Trump Faces Convention Test: Delegates Might Not be Loyal

Trump has spent the past two days criticizing his party\'s delegate selection process as \"rigged,\" \'\'unfair\" & \"corrupt.\"

Published: 13th April 2016 02:00 AM  |   Last Updated: 13th April 2016 02:00 AM   |  A+A-


DES MOINES: Republican front-runner Donald Trump has missed crucial deadlines in a number of states to lock up delegates who would stay loyal beyond the first ballot at the party's national convention in July.

That could doom his presidential candidacy if he is unable to win the nomination in the initial voting at the convention. After the first ballot, most delegates are no longer bound to support the winner of their state's party primary or caucuses. Instead, they're free agents who can support the candidate of their choosing.

Most of the delegates are elected at state and congressional district conventions run by party insiders, members of the Republican establishment that Trump has run against from the start of his campaign.

While Trump's team has had little contact with these loyal party activists, his chief rival for the Republican nomination, Texas Sen. Ted Cruz, has been courting them for months.

Trump has spent the past two days criticizing his party's delegate selection process as "rigged," ''unfair" and "corrupt."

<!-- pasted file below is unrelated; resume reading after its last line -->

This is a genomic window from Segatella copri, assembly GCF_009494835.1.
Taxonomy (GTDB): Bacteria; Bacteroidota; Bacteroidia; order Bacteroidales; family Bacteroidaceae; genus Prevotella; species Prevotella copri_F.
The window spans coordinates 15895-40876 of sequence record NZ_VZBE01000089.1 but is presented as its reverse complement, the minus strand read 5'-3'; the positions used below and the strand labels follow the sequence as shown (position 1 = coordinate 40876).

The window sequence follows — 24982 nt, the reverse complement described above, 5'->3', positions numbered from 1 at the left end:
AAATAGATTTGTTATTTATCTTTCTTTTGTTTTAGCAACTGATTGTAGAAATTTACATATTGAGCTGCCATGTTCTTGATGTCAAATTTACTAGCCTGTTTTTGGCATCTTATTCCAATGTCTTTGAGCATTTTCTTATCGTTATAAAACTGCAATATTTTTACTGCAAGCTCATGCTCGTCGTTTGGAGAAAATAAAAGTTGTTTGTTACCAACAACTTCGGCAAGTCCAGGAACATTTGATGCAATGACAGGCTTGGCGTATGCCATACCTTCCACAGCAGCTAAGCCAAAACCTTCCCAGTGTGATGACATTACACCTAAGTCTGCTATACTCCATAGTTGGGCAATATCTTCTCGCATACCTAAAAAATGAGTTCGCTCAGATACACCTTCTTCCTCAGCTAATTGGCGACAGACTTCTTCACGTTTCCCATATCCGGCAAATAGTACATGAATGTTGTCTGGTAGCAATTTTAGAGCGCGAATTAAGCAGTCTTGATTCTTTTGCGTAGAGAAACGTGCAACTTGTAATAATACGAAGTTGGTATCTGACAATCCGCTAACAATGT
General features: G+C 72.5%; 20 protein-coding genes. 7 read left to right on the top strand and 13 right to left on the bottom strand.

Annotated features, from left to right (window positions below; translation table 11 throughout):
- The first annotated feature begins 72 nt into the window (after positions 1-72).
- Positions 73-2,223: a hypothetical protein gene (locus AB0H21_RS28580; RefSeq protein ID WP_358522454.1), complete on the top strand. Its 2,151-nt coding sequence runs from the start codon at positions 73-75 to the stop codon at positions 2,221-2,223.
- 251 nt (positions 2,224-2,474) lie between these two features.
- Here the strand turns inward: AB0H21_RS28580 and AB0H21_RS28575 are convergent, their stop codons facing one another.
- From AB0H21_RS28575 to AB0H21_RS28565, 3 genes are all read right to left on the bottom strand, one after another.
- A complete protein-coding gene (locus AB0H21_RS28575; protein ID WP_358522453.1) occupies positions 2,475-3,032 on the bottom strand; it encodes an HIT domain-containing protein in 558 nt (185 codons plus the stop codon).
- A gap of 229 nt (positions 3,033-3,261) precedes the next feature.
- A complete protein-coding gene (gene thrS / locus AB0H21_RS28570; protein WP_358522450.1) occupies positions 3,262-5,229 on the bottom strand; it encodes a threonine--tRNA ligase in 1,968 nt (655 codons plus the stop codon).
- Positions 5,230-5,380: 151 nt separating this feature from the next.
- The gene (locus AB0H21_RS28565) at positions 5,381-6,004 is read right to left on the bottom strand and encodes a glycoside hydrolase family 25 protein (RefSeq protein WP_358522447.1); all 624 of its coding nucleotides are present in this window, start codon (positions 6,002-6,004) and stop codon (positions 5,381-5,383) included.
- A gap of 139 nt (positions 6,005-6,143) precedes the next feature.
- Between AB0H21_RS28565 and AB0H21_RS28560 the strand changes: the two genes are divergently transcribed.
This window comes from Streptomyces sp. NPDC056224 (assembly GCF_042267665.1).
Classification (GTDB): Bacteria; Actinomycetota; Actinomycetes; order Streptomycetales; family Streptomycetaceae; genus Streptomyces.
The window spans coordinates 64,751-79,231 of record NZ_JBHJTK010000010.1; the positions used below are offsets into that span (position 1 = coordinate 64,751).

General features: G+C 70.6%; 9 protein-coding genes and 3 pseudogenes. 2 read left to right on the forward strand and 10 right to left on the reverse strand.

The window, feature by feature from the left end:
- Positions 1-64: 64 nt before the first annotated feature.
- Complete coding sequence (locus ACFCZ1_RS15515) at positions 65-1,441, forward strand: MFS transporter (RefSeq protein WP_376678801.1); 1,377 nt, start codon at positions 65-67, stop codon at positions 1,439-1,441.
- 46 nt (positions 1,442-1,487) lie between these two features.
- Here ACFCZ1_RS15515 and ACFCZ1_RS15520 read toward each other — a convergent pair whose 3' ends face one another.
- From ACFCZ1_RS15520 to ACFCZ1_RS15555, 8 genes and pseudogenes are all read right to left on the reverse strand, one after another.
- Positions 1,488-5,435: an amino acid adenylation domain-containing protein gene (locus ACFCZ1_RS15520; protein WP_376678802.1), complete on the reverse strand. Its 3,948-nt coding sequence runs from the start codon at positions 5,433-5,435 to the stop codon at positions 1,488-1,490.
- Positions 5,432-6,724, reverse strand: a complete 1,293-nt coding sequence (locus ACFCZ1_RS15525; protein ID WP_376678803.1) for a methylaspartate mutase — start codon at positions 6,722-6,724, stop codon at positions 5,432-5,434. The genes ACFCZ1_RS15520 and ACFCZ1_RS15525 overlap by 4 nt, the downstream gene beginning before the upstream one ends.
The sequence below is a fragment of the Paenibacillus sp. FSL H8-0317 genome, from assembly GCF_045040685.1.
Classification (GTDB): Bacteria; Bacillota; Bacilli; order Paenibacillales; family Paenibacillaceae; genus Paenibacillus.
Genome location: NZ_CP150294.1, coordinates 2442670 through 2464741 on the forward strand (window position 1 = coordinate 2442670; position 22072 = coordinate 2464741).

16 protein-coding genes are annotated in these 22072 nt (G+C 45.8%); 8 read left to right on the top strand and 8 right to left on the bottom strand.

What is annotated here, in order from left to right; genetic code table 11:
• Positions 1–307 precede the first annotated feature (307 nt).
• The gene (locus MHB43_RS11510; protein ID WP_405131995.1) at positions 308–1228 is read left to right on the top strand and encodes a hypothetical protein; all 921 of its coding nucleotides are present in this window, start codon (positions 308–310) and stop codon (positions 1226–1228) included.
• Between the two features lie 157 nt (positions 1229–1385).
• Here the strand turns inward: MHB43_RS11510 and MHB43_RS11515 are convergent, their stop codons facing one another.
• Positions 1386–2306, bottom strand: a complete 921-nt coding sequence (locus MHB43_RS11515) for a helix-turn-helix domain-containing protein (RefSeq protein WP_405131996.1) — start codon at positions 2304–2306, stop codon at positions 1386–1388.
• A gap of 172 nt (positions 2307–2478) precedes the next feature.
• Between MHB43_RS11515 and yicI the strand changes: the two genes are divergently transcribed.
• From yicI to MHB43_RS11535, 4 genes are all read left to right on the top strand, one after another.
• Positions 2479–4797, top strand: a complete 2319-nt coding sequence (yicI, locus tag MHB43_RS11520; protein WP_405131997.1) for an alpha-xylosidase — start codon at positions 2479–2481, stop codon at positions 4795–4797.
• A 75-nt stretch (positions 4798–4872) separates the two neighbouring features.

His team is only now starting to engage in the delegate selection process, the choosing of the actual people who will attend and vote at the convention. Republicans have already selected delegates in at least nine states. In others, such as Virginia and Arizona, the deadline to apply to be a delegate has passed.

Indiana's primary, for example, won't take place until next month, but the deadline to become a national convention delegate was in mid-March.

"Are we concerned? Yes, definitely," said Tony Samuel, vice chairman of Trump's Indiana campaign.

Trump is the only candidate with a realistic path to the 1,237 delegates needed to clinch the nomination before the convention. But the path is narrow, and Cruz is working to block him.

Cruz has built an organization of volunteers who are working in state after state to get his supporters selected as delegates, even those who must vote for Trump at first.

In Virginia, where Trump won the primary, he missed the deadlines to assemble lists of potential delegates. Cruz, however, has delegate candidates in 10 of Virginia's 11 congressional districts.

Trump's campaign hired a convention manager, Paul Manafort, last week. Manafort helped lead the fight against Ronald Reagan's challenge of then-President Gerald Ford at the 1976 Republican convention.

Manafort has accused Cruz's campaign of strong-arming would-be delegates.


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